The Sea Walls Constantinople

The first seaward walls were ordered built by Constantine I along with the main land wall, and enclosed the city on the sides of the Propontis (Sea of Marmara) and the gulf of the Golden Horn (Chrysoun Keras), but scant information survives regarding them. It is very likely, however, that the later walls followed their course. In 439, after the initial enlargement of the city, Theodosius II ordered the then-Praetorian prefect of the East, Cyrus Panopolites, to extend the old sea walls to encompass the entire city.[22] The construction of the walls was similar to, but simpler than, the Theodosian Walls. It consisted of a single wall, relatively low, as no threat was then expected from the sea, where the Roman navy enjoyed undisputed supremacy.
Furthermore, according to Helmuth von Moltke, "the Bosphorus currents and south-west wind (Lodos) made it almost impossible for warships powered by oarsmen or sails to attack." Enemy access to the walls facing the Golden Horn was prevented by the presence of a heavy chain, installed by Emperor Leo III, supported by floating barrels and stretching across the mouth of the inlet. One end of this chain was fastened to the Tower of Eugenius, in the modern suburb of Sirkeci, and the other, in Galata, to a large, square tower, the basement of which was later turned into the Yeraltý (underground) Mosque.

However, after the Arab conquests of Syria and Egypt, followed later by Crete, the naval threat intensified, prompting successive emperors to attend to them. Anastasios II first renovated them in the early 8th century, while Michael II initiated a wide-scale reconstruction, eventually carried out by his successor Theophilos, which increased their height.[23] During the siege of the city by the Fourth Crusade, the sea walls nonetheless proved to be a weak point in the city's defences, as the Venetians managed to storm them.

Following this bitter experience, Michael VIII Palaiologos took particular care to heighten and strengthen the seaward walls after the recapture of the city in 1261, as he faced the further threat of a possible invasion by Charles d'Anjou.

The Propontis Wall

The wall of the Propontis was built almost at the shoreline, with the exception of harbours and quays, and had a height of 12-15 metres, with 10 gates, 3 small gates, 188 towers and a total length of almost 8460 metres, with further 1080 metres comprising the inner wall of the Vlanga harbour. Several sections of the wall were damaged during the construction of the Kennedy Caddesi coastal road in 1956-57.[5] From the Marble Tower to the cape of St. Demetrius at the edge of the ancient acropolis of the city (modern Sarayburnu, Seraglio Point), the wall's gates were:
  • the Gate of St. John Studites (Pylē Agiou Iōannou tou Stouditou), modern Narlýkapý ("Gate of Roses"), which led to the important monastery of the same name.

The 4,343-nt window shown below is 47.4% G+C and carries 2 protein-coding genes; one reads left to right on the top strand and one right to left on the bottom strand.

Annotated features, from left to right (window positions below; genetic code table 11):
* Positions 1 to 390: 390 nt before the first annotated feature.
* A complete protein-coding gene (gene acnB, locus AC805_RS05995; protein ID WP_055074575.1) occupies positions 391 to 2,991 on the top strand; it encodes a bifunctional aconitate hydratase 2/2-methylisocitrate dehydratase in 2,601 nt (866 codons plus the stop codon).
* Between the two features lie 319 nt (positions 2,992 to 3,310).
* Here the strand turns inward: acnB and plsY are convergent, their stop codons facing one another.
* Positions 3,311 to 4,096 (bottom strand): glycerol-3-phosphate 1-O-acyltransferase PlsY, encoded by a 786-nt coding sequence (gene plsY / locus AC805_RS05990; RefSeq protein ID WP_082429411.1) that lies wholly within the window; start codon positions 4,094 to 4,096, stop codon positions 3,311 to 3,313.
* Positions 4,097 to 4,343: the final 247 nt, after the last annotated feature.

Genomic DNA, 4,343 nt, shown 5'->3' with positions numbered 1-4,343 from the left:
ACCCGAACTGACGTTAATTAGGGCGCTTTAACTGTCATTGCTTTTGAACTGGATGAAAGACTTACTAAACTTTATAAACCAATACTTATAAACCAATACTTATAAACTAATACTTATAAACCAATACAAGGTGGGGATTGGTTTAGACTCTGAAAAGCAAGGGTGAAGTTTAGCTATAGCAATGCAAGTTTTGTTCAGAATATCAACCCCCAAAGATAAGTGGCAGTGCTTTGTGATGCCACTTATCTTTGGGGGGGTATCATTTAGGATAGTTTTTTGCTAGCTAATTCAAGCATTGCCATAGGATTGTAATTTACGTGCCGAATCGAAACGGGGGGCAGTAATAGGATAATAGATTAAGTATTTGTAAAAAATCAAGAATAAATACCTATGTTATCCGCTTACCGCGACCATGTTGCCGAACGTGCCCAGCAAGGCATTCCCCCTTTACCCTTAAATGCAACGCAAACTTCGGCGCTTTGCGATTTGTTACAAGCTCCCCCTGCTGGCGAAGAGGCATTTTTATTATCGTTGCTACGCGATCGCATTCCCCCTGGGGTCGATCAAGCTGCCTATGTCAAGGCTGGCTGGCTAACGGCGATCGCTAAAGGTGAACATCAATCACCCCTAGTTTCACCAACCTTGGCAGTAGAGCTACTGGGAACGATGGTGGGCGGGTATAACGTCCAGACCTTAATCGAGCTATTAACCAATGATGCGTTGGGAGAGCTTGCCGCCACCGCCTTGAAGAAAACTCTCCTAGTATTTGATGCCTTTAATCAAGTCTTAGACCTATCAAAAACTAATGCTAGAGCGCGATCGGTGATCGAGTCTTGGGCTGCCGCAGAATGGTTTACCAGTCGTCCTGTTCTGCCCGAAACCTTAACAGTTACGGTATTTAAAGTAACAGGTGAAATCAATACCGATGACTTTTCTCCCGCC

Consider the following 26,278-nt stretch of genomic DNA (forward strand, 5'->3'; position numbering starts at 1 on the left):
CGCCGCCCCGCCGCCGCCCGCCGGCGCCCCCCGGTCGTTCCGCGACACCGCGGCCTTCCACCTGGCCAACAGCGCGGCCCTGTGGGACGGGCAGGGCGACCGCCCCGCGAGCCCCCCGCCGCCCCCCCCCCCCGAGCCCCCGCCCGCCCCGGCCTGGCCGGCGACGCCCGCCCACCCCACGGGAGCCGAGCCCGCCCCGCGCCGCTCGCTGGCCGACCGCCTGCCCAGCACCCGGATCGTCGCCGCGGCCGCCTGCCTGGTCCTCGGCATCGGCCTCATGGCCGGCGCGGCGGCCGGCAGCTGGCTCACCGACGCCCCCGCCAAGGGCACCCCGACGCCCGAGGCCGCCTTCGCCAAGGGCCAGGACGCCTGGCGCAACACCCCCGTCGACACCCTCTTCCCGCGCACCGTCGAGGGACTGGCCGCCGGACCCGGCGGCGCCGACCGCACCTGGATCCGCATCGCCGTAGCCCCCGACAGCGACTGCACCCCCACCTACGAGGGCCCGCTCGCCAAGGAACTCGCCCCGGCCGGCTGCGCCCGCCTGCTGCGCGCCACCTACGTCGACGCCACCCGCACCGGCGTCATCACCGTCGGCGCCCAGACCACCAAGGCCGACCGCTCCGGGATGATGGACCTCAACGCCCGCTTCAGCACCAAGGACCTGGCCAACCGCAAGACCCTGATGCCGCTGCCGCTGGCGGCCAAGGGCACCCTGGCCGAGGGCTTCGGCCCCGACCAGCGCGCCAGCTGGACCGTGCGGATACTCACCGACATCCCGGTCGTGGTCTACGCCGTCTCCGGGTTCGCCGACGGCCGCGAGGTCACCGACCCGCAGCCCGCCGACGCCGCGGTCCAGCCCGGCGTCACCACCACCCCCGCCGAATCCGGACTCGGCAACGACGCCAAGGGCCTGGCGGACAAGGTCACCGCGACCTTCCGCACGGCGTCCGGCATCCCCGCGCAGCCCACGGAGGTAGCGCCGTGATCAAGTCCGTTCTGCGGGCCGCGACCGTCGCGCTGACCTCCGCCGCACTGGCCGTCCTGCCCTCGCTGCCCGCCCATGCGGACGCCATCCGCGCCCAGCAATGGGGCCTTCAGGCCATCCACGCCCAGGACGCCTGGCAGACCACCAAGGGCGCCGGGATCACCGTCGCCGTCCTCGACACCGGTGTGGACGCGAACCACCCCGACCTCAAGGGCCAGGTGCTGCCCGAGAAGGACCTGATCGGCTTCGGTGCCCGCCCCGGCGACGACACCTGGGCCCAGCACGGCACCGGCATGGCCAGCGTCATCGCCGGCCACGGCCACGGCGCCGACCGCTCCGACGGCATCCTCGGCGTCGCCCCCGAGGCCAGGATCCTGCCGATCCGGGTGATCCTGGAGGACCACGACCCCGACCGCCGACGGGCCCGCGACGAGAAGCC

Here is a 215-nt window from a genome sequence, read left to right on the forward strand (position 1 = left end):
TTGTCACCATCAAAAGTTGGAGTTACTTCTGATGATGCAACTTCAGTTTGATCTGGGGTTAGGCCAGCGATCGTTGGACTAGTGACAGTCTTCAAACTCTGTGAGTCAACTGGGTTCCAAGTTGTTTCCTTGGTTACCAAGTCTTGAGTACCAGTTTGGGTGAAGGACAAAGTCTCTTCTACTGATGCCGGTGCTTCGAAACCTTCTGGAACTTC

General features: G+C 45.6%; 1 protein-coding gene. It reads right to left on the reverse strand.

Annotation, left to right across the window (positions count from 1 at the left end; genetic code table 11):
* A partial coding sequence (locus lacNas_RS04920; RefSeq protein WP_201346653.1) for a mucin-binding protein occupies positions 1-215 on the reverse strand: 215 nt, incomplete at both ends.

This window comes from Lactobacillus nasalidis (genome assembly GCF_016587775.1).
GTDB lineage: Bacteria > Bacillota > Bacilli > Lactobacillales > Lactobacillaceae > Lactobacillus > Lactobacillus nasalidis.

• the Gate of Psamathos (Porta Psamatheos, Turkish Samatya Kapýsý), leading to the suburb of Psamathia.
  • the Gate of St. Aemilianus (Pylē Agiou Aimilianou, Turkish Davutpaþa Kapýsý), before the harbours of Eleutherios and Theodosios.
  • the Vlanga Gate (Porta Vlaggas), at the mouth of the River Lycus, within the harbours. It was demolished after the Ottoman conquest, and a new gate (Yenikapý) build in its place.
  • the Kontoscalion Gate (Porta Kontoskaliou, Turkish Kumkapý), at the harbour of the same name.
  • the Iron Gate (Sidēra Pylē), leading to and from the harbour of Sophia or Sophianon (Limēn Sofianōn), also called harbour of Julian (Limēn Ioulianou). In Turkish it is called Kadýrgalimaný Kapýsý.
  • the Bull and Lion Gate (Porta Vōos kai Leontos, shortened to Voukoleōn), which led to the harbour and imperial palace of Bucoleon, in Turkish Çatladýkapý.
  • an unnamed gate, at the southeastern edge of the Imperial quarter, modern Ahýrkapýsý.
  • an unnamed gate, at the southeastern edge of the Imperial quarter, modern Balýkhane Kapýsý (it lies immediately within the later perimeter of the Topkapý Palace).
  • the Gate of St. Lazarus (Porta Agiou Lazarou), at the ancient Temple of Poseidon.
  • the Postern of the Odegetria (Porta tēs Odēgētrias), at the Palace of Mangana, modern Demirkapý.
  • the Postern of Michael Protovestiarius (Porta Mikhaēl Prōtovestiariou), today Deðirmen Kapý.
  • the Eastern Gate (Eōa Pylē) or Gate of St. Barbara (Pylē Agias Barbaras), in Turkish Top Kapýsý, from which Topkapý Palace takes its name.
The Land Walls protected one side of the triangle which was the city of Byzantium. The other two sides looked onto the sea, and were protected by the Sea Walls, which were not as elaborate as the Land Walls, but didn't need to be. In most places, the sea walls consisted of a single wall about 10m - 15m high. There is very little left of this system of walls now.

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